The massacre of Santa Cruz
Trip Start Oct 03, 2012
211Trip End Nov 28, 2013
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It took a British camera man filming a funeral and peaceful independence rally at the Santa Cruz cemetery in the 1990's to act as a catalyst in changing the course of Timor Leste's claim for independence.
The ensuing massacre of civilians by Indonesian backed militia was extremely brutal and was shared with the worlds media very quickly after the event. The worlds media did its part, the UN was forced (slowly) into action and the curtain was finally drawn wide open on the lengthy, secret and violent oppression of the East Timorese by militias directly linked to Indonesia.
The Chega! Exhibition we visited yesterday goes into a lot of detail about how and why the massacre happened. In reality lots of people were murdered ferociously and secretly, and the Indonesian government in power at the time actively promoted oppression and murder to quash East Timorese resolve for independence. This had been happening to varying degrees since the Portuguese abruptly pulled out of their colonial responsibilities back in the 1970's after a revolution in their own country.
The cemetery is big and packed to the nines with ornate graves in a very disorganised fashion. Portugal is predominantly Catholic and so too is Timor Leste. A large proportion of graves in the cemetery are of Portuguese nationals who settled in Timor Leste when it was a Portuguese colony right back to the 1700's. Many of the family plots record genealogies to present day of once Portuguese families that grew into Timor Leste families as they married the native Timorese and had children. People here are deeply religious and whole families visit the graves of their loved ones to light candles and pray for their peace. The great majority of graves were well attended too and frequently visited and very ornate. Their were many families dotted around us tending to graves.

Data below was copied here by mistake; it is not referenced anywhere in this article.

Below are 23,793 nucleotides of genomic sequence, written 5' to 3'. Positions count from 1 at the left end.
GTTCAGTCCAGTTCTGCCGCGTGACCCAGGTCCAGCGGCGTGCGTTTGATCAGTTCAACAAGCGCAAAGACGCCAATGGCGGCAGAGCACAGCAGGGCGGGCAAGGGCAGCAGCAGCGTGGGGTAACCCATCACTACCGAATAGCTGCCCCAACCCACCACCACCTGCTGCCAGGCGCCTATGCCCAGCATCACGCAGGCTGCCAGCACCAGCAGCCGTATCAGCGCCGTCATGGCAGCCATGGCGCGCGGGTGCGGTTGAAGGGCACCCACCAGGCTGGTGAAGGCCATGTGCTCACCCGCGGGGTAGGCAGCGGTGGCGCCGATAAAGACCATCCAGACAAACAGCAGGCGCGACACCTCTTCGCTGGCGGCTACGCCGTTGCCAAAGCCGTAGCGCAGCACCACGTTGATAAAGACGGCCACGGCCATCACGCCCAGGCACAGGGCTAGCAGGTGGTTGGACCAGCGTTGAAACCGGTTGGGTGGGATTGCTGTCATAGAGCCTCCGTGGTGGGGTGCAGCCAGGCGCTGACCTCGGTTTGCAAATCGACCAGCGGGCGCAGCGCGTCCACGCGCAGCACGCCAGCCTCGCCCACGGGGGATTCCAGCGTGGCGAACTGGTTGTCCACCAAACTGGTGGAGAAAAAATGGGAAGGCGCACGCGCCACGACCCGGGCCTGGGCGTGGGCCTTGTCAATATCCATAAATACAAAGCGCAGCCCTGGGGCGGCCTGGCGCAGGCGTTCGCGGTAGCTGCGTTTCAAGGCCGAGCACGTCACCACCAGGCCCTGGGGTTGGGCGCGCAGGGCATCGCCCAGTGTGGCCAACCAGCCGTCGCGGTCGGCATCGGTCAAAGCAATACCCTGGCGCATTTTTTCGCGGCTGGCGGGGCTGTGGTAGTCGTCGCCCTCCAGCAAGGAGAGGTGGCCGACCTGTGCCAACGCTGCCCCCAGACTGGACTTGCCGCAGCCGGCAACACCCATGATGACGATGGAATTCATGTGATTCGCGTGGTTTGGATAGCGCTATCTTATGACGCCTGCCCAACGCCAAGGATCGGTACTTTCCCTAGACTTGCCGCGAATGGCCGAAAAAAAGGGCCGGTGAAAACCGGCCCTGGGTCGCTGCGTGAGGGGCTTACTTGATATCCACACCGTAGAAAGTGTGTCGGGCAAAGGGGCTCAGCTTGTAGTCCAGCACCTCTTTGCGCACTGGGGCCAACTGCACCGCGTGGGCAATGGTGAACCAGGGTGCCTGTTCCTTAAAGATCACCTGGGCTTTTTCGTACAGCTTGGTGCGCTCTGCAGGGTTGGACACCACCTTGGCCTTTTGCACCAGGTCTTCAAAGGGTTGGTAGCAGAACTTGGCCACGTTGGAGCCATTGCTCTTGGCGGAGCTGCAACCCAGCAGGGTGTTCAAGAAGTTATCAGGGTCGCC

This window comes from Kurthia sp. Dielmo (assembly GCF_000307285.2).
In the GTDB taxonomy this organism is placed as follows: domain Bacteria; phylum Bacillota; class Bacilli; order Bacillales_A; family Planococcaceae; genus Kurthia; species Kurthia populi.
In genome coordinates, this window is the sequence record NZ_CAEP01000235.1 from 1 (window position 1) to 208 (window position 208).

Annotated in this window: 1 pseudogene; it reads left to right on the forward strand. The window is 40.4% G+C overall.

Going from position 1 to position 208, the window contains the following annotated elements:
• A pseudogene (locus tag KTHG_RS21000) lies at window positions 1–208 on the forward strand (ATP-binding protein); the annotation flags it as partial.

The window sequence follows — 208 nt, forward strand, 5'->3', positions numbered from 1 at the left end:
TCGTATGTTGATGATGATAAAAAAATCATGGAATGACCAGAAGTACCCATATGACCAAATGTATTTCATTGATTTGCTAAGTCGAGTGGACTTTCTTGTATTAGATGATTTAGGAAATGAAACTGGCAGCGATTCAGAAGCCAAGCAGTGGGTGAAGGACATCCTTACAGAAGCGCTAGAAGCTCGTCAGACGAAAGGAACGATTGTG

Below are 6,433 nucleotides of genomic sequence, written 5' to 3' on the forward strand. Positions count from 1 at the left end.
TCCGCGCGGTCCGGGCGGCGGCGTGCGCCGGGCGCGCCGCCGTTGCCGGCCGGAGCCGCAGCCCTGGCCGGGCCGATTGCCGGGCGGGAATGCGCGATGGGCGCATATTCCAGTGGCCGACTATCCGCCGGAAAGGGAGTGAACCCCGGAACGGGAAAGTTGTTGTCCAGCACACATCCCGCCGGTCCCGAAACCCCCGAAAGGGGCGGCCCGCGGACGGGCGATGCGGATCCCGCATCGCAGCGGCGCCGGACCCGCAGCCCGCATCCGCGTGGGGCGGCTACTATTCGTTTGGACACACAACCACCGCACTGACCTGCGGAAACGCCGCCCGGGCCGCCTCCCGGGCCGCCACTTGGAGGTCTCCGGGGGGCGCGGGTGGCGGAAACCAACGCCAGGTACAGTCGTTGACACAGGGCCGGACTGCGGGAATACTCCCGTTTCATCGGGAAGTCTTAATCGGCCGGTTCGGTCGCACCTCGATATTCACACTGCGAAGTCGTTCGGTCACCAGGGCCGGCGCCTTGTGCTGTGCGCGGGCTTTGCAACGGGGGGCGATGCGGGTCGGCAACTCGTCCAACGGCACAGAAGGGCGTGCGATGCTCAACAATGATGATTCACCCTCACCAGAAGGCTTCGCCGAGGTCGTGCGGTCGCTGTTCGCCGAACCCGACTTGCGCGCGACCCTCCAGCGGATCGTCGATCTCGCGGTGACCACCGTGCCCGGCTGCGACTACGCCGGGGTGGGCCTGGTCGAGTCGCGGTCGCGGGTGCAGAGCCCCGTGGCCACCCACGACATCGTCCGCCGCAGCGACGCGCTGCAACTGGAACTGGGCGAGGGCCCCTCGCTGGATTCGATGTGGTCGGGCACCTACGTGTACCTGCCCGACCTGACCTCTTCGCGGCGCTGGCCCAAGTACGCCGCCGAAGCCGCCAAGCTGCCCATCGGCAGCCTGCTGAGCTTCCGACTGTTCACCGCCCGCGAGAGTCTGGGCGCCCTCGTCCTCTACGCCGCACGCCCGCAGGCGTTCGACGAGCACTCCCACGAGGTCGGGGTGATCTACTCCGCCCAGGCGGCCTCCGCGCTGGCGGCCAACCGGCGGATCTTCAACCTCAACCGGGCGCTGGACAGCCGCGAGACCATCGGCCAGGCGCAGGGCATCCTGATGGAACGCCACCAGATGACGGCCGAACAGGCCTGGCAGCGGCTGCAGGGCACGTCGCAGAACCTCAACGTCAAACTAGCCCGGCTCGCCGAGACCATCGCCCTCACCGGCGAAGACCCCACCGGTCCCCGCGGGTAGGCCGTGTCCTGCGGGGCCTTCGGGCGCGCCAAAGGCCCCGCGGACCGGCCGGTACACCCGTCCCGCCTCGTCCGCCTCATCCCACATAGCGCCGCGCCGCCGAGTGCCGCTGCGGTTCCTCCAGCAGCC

It's hard to believe that a massacre happened here so recently because it was such a quiet place.